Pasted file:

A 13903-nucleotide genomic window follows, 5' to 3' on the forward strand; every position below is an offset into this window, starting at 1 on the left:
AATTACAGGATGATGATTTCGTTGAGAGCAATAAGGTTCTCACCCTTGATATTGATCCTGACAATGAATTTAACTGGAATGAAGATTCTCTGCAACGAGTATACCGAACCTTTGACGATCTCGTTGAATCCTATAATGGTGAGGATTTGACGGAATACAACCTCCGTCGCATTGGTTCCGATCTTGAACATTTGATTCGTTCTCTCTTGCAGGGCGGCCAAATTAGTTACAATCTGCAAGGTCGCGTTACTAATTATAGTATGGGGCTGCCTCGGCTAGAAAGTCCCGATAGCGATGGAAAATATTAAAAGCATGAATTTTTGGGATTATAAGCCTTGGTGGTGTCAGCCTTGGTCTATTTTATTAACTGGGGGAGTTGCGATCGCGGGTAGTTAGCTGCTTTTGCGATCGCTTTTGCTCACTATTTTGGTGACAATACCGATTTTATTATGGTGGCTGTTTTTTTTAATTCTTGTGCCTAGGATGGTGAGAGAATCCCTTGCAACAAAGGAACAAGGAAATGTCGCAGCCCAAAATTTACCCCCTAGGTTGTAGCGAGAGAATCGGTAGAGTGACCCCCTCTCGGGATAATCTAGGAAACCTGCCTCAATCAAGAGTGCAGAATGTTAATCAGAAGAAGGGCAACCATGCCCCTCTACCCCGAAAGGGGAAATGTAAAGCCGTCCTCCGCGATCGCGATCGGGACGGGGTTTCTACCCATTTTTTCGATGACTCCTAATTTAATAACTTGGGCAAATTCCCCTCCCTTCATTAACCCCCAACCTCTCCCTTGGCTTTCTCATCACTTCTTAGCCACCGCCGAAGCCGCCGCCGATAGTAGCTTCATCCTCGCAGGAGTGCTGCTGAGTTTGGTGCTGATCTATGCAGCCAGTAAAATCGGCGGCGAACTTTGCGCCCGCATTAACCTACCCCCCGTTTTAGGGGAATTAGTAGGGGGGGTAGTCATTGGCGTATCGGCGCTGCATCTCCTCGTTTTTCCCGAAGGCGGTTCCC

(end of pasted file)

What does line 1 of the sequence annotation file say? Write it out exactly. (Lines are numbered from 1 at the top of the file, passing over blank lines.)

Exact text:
A 13903-nucleotide genomic window follows, 5' to 3' on the forward strand; every position below is an offset into this window, starting at 1 on the left: